Digital Vision: COP26

Decarbonization: The view from Atos’ global industries

Decarbonization: The view from Atos’ global industries

What can each industry do to accelerate decarbonization? Atos’ industry heads give their views…

Technology and firms like Atos have a huge role to play. At heart this is a challenge of using the world’s finite resources in the best possible way. So whether that is smarter cities, data-driven government, or even quantum powered computer algorithms, digital technology is a huge enabler.

Andrew Griffith MP, UK Net Zero Business Champion

Financial Services & Insurance

Adrian Gregory, Head of Financial Services & Insurance

Financial services and insurance organisations can lead the development of more sustainable business models for their customers and drive progress on decarbonization through innovative green finance.

  • Usage based insurance can help incentivise more sustainable operations and behaviours across a broad range of sectors.
  • Smart technologies can provide insights that can better inform risk assessments directly impacted by climate change, such as flooding, storms and extreme weather.
  • Smart carbon pricing policies can help drive investments that support the growth of sustainable businesses and enable established industries to lower their emissions.
  • Big data, artificial intelligence, blockchain and the Internet of Things (IoT), now offer a range of ways in which access to sustainable finance can be expanded.

Healthcare & Life Sciences

Robert Vassoyan, Head of Healthcare & Life Sciences

Healthcare and life sciences organisations have the potential to improve environmental performance while reaching more people at lower cost. Digital technology and data enables more personalised and efficient care while helping reduce logistics costs and energy consumption.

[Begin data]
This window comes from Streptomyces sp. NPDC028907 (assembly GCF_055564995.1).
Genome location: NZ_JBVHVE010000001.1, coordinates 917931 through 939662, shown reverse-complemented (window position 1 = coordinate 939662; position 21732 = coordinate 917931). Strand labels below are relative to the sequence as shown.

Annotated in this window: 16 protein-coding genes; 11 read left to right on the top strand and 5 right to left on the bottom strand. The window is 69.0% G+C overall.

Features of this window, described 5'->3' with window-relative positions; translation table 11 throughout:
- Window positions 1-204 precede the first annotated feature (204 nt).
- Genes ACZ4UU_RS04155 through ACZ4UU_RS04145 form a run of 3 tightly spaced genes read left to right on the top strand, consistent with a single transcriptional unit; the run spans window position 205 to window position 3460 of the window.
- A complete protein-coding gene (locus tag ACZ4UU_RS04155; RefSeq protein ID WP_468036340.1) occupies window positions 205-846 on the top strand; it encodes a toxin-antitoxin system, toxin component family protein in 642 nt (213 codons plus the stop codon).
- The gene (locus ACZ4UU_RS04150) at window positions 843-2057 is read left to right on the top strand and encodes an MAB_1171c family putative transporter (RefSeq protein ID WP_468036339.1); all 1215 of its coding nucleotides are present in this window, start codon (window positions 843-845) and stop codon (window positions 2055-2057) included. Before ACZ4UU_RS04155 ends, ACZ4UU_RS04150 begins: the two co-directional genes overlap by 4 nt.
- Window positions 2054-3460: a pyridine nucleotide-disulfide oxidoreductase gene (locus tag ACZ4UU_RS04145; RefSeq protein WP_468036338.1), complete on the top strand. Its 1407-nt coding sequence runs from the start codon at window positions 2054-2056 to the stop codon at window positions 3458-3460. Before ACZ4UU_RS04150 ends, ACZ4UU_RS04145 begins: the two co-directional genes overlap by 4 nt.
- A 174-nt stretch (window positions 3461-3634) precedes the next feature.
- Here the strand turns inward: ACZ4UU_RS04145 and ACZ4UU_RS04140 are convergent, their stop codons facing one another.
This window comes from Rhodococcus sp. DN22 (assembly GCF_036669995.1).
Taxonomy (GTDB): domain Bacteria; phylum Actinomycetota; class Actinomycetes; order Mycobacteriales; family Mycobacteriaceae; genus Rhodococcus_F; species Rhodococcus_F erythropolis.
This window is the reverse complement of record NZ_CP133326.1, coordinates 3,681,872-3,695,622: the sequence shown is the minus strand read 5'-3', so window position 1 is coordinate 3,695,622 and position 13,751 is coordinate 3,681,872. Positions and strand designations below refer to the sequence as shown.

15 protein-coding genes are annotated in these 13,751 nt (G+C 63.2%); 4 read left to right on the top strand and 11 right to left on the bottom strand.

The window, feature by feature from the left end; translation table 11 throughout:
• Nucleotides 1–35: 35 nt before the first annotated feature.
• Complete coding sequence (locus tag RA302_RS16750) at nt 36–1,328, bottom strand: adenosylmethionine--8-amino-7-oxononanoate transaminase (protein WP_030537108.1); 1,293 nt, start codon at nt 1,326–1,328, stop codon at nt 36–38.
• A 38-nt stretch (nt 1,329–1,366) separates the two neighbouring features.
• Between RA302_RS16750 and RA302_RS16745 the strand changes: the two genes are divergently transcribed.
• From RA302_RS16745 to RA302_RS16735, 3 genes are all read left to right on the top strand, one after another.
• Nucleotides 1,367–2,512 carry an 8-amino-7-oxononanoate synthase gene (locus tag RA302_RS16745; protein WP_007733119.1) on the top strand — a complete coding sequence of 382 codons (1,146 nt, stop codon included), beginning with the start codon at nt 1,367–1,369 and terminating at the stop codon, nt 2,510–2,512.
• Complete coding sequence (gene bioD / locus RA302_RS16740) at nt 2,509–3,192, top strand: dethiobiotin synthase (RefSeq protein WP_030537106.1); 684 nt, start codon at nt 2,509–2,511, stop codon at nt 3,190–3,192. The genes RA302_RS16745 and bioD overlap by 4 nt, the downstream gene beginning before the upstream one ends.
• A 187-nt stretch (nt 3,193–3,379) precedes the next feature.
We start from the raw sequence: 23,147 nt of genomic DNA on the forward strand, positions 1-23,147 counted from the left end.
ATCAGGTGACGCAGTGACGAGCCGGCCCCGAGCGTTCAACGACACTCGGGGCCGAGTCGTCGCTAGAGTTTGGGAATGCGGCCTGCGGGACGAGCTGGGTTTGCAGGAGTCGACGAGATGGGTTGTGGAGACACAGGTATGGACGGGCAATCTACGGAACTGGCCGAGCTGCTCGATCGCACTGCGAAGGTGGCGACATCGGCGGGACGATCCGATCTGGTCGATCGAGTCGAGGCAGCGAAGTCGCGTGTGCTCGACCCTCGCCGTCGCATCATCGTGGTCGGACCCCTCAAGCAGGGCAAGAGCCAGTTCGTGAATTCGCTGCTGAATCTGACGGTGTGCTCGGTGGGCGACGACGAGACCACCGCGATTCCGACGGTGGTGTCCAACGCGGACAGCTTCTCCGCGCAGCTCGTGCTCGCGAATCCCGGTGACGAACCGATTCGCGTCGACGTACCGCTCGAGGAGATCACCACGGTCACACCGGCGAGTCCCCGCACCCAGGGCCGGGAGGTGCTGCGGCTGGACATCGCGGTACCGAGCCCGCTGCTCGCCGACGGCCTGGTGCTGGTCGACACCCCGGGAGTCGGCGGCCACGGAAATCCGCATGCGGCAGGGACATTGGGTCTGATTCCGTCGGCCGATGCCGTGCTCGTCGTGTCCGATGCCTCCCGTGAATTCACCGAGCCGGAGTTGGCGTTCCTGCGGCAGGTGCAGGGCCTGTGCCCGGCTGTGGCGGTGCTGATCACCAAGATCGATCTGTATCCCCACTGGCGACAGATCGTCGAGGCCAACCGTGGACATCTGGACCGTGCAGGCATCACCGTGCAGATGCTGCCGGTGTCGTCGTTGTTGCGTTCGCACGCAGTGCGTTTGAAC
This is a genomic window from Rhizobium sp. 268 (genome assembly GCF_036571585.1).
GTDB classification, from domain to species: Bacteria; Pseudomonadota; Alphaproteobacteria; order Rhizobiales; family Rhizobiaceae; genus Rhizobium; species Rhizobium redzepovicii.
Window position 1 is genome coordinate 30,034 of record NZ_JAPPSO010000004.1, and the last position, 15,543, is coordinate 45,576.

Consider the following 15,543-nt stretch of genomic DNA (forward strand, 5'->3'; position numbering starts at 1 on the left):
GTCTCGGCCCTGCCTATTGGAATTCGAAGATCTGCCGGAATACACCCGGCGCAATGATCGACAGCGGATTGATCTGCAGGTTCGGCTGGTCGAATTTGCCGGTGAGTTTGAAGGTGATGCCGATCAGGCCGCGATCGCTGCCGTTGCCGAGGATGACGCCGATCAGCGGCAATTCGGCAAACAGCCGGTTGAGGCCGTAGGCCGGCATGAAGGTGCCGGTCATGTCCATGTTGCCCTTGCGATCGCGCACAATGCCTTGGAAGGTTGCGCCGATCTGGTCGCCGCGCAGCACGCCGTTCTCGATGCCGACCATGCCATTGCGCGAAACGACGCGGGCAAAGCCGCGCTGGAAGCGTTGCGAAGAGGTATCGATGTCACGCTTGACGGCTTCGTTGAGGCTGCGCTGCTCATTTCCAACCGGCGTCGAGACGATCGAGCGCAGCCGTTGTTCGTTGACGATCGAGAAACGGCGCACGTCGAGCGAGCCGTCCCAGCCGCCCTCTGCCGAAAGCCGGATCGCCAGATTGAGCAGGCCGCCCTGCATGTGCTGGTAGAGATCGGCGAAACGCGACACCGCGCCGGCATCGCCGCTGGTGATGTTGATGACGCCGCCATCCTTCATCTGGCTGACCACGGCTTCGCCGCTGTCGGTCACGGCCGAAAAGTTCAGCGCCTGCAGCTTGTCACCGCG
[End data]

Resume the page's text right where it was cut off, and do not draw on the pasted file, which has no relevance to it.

• New AI-enabled technologies allow service providers to make more informed decisions, reducing waste while improving health and wellbeing outcomes.
  • Connected devices and real-time data facilitate telehealth and virtual care, improving patient experience while reducing carbon footprints.
  • Digital twin technology enables service providers to precisely assess and predict the benefits of waste management versus infection control.
  • Design and testing to develop and deliver more sustainable products means that a larger amount of natural resources can be more easily reused.


Pierre Barnabé, Head of Manufacturing

The global manufacturing sector is under high pressure to accelerate its transition towards zero-carbon products with a minimal environmental footprint throughout the entire lifecycle. Because of intertwined value chains the sector needs to team up with other industries and make use of advanced technology to gather and exchange information.

  • The design of products needs to consider renewable resources, lower material usage, higher durability, sustainable production processes and end of life treatment. Advanced simulation and data exchange platforms support companies to act on such information and take the right decisions.
  • Efficient use of energy and minimal waste during production can be achieved by correlating energy management and production management data.
  • Prediction and optimisation of energy consumption at a granular level (per part / per process) can increase the amount of renewable energy used and reduce fossil-based sources.
  • The shift towards a more circular economy demands new business models, digital marketplaces and digital services as well as the ability to flexibly adapt production capacity to repair, refurbish and remanufacture existing products.

Public Sector & Defence